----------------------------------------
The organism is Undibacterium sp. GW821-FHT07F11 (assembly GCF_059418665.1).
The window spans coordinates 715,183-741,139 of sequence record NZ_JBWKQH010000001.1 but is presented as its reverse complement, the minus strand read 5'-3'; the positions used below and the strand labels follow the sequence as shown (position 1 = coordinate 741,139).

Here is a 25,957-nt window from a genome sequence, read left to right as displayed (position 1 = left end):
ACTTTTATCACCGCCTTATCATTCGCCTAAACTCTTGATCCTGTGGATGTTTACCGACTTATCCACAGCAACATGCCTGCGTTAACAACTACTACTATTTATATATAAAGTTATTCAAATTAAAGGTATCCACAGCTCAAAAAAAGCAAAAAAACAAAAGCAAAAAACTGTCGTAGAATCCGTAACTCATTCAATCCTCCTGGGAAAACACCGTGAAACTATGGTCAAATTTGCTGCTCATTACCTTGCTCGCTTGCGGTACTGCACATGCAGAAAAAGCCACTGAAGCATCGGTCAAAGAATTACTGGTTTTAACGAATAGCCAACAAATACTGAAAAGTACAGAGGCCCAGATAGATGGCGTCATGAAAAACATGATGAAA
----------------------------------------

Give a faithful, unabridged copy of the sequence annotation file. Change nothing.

The organism is Undibacterium sp. GW821-FHT07F11 (assembly GCF_059418665.1).
The window spans coordinates 715,183-741,139 of sequence record NZ_JBWKQH010000001.1 but is presented as its reverse complement, the minus strand read 5'-3'; the positions used below and the strand labels follow the sequence as shown (position 1 = coordinate 741,139).

Here is a 25,957-nt window from a genome sequence, read left to right as displayed (position 1 = left end):
ACTTTTATCACCGCCTTATCATTCGCCTAAACTCTTGATCCTGTGGATGTTTACCGACTTATCCACAGCAACATGCCTGCGTTAACAACTACTACTATTTATATATAAAGTTATTCAAATTAAAGGTATCCACAGCTCAAAAAAAGCAAAAAAACAAAAGCAAAAAACTGTCGTAGAATCCGTAACTCATTCAATCCTCCTGGGAAAACACCGTGAAACTATGGTCAAATTTGCTGCTCATTACCTTGCTCGCTTGCGGTACTGCACATGCAGAAAAAGCCACTGAAGCATCGGTCAAAGAATTACTGGTTTTAACGAATAGCCAACAAATACTGAAAAGTACAGAGGCCCAGATAGATGGCGTCATGAAAAACATGATGAAA